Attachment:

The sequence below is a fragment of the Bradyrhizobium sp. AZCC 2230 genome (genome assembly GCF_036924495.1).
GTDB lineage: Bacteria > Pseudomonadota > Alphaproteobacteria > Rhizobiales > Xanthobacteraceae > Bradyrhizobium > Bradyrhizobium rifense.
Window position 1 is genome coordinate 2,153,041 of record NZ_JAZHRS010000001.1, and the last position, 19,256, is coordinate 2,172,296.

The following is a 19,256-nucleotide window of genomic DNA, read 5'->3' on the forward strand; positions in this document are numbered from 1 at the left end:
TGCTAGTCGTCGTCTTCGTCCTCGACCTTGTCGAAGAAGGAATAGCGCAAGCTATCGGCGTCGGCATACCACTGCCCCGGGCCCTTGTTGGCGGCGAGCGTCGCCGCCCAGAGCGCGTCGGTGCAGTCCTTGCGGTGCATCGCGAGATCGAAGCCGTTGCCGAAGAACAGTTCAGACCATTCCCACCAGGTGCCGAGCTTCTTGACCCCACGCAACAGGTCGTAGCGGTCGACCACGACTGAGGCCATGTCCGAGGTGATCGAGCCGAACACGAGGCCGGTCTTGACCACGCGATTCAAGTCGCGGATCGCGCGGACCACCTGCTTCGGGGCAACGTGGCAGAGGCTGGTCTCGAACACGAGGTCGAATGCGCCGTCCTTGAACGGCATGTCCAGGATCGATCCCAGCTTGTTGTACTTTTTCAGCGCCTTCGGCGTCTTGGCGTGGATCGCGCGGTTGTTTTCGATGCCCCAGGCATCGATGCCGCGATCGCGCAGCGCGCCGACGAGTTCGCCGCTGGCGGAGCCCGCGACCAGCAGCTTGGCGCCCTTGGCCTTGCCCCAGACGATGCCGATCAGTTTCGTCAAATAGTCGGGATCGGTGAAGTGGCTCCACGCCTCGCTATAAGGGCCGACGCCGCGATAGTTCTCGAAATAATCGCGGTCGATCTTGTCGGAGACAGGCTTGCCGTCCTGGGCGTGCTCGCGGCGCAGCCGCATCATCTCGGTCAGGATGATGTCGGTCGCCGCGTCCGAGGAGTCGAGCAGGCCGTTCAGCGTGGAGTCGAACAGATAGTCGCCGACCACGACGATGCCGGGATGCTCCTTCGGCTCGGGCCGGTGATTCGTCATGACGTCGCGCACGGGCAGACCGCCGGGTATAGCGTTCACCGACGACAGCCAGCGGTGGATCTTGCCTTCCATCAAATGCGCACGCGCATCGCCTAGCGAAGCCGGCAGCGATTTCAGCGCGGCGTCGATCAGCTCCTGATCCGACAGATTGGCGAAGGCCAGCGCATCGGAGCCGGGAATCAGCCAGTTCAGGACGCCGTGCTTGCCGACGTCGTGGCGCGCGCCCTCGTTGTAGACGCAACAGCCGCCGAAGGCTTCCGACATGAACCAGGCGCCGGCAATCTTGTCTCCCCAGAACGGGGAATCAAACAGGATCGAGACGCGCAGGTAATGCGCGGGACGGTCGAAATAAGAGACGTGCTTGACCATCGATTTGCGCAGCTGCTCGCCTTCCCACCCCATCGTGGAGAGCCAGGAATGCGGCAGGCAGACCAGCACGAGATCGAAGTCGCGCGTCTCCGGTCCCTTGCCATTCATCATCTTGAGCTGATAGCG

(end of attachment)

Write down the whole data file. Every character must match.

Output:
The sequence below is a fragment of the Bradyrhizobium sp. AZCC 2230 genome (genome assembly GCF_036924495.1).
GTDB lineage: Bacteria > Pseudomonadota > Alphaproteobacteria > Rhizobiales > Xanthobacteraceae > Bradyrhizobium > Bradyrhizobium rifense.
Window position 1 is genome coordinate 2,153,041 of record NZ_JAZHRS010000001.1, and the last position, 19,256, is coordinate 2,172,296.

The following is a 19,256-nucleotide window of genomic DNA, read 5'->3' on the forward strand; positions in this document are numbered from 1 at the left end:
TGCTAGTCGTCGTCTTCGTCCTCGACCTTGTCGAAGAAGGAATAGCGCAAGCTATCGGCGTCGGCATACCACTGCCCCGGGCCCTTGTTGGCGGCGAGCGTCGCCGCCCAGAGCGCGTCGGTGCAGTCCTTGCGGTGCATCGCGAGATCGAAGCCGTTGCCGAAGAACAGTTCAGACCATTCCCACCAGGTGCCGAGCTTCTTGACCCCACGCAACAGGTCGTAGCGGTCGACCACGACTGAGGCCATGTCCGAGGTGATCGAGCCGAACACGAGGCCGGTCTTGACCACGCGATTCAAGTCGCGGATCGCGCGGACCACCTGCTTCGGGGCAACGTGGCAGAGGCTGGTCTCGAACACGAGGTCGAATGCGCCGTCCTTGAACGGCATGTCCAGGATCGATCCCAGCTTGTTGTACTTTTTCAGCGCCTTCGGCGTCTTGGCGTGGATCGCGCGGTTGTTTTCGATGCCCCAGGCATCGATGCCGCGATCGCGCAGCGCGCCGACGAGTTCGCCGCTGGCGGAGCCCGCGACCAGCAGCTTGGCGCCCTTGGCCTTGCCCCAGACGATGCCGATCAGTTTCGTCAAATAGTCGGGATCGGTGAAGTGGCTCCACGCCTCGCTATAAGGGCCGACGCCGCGATAGTTCTCGAAATAATCGCGGTCGATCTTGTCGGAGACAGGCTTGCCGTCCTGGGCGTGCTCGCGGCGCAGCCGCATCATCTCGGTCAGGATGATGTCGGTCGCCGCGTCCGAGGAGTCGAGCAGGCCGTTCAGCGTGGAGTCGAACAGATAGTCGCCGACCACGACGATGCCGGGATGCTCCTTCGGCTCGGGCCGGTGATTCGTCATGACGTCGCGCACGGGCAGACCGCCGGGTATAGCGTTCACCGACGACAGCCAGCGGTGGATCTTGCCTTCCATCAAATGCGCACGCGCATCGCCTAGCGAAGCCGGCAGCGATTTCAGCGCGGCGTCGATCAGCTCCTGATCCGACAGATTGGCGAAGGCCAGCGCATCGGAGCCGGGAATCAGCCAGTTCAGGACGCCGTGCTTGCCGACGTCGTGGCGCGCGCCCTCGTTGTAGACGCAACAGCCGCCGAAGGCTTCCGACATGAACCAGGCGCCGGCAATCTTGTCTCCCCAGAACGGGGAATCAAACAGGATCGAGACGCGCAGGTAATGCGCGGGACGGTCGAAATAAGAGACGTGCTTGACCATCGATTTGCGCAGCTGCTCGCCTTCCCACCCCATCGTGGAGAGCCAGGAATGCGGCAGGCAGACCAGCACGAGATCGAAGTCGCGCGTCTCCGGTCCCTTGCCATTCATCATCTTGAGCTGATAGCG